Bush was extreme, but the (religious) right seem to have been hijacked, dominated, and influenced even more by the extreme now more than ever. Fighting for gay marriage would be a short-term win and something to be proud of, but long-term? It may not matter at all if there’s no oil or alternative energy resource and if nothing is done about the climate. We would all be fucked (and maybe we already are no matter what).

    My fear is that Obama fighting for Gay Marriage would be a Pyrrhic victory.

  2. This sums up my thoughts perfectly.

    It seems that rather than leading, his goal is to become some sort of Christ-like figure who brings everyone in Washington together. That is not a president’s job. His job is to lead and to solve problems which, for the most part, Obama hasn’t done.

    Unfortunately, the GOP is such a disaster that Obama is the best we can do.

    I deeply regret supporting Obama over Hillary in the primary. He has devolved into a much worse version of the Republican-lite president that I feared she would be.

  3. Marty, TPOTUS said in an interview with evangelical pastor Rick Warren that he is morally opposed to homosexual marriages. You can look it up on YouTube.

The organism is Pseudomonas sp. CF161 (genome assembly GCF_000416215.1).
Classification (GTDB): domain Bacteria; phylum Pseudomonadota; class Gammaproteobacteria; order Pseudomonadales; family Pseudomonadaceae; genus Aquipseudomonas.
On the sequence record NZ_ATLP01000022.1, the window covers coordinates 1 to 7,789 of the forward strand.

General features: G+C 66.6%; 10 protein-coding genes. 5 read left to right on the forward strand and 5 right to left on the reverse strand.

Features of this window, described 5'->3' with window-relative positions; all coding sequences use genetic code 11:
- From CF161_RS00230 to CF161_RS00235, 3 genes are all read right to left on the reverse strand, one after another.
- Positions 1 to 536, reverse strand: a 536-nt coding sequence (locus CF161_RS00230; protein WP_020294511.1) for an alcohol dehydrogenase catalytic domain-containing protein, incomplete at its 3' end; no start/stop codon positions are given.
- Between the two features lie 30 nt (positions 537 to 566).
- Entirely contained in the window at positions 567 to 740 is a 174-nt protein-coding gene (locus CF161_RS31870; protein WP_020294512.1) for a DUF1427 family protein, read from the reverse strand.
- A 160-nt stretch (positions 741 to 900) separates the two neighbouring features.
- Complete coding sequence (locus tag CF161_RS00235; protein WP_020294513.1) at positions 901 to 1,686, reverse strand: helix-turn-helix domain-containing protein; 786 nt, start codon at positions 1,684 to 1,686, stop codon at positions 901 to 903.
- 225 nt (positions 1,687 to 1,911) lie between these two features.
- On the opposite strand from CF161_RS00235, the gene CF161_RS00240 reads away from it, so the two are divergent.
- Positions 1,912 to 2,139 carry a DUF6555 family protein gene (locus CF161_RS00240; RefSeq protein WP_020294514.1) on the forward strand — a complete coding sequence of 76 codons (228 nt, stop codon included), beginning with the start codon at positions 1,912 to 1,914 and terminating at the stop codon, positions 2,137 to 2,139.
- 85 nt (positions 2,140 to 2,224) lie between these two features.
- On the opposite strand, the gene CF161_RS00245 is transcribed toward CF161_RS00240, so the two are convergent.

4. Obama did say that to Rick Warren and during the 2008 Election campaign (so did Joe Biden). But he has also said (along with his press secretary) ‘my views on gay marriage are evolving’ and even came out to applaud New York a bit.

  5. Well, “Don’t Ask, Don’t Tell” is coming to an end, right? I think it’s unfair to say he hasn’t done anything for the gay rights movement. If I remember correctly, his Justice Department has also stated that it will not defend the legal challenge to the federal Defense of Marriage Act.

    I’d love to see Obama wipe the floor with the GOP on all of the issues with which I think the Republicans are “on the wrong side of history.” But he isn’t. And things are changing anyway. So I accept being left emotionally frustrated in exchange for the movement I see on the issues that are important to me.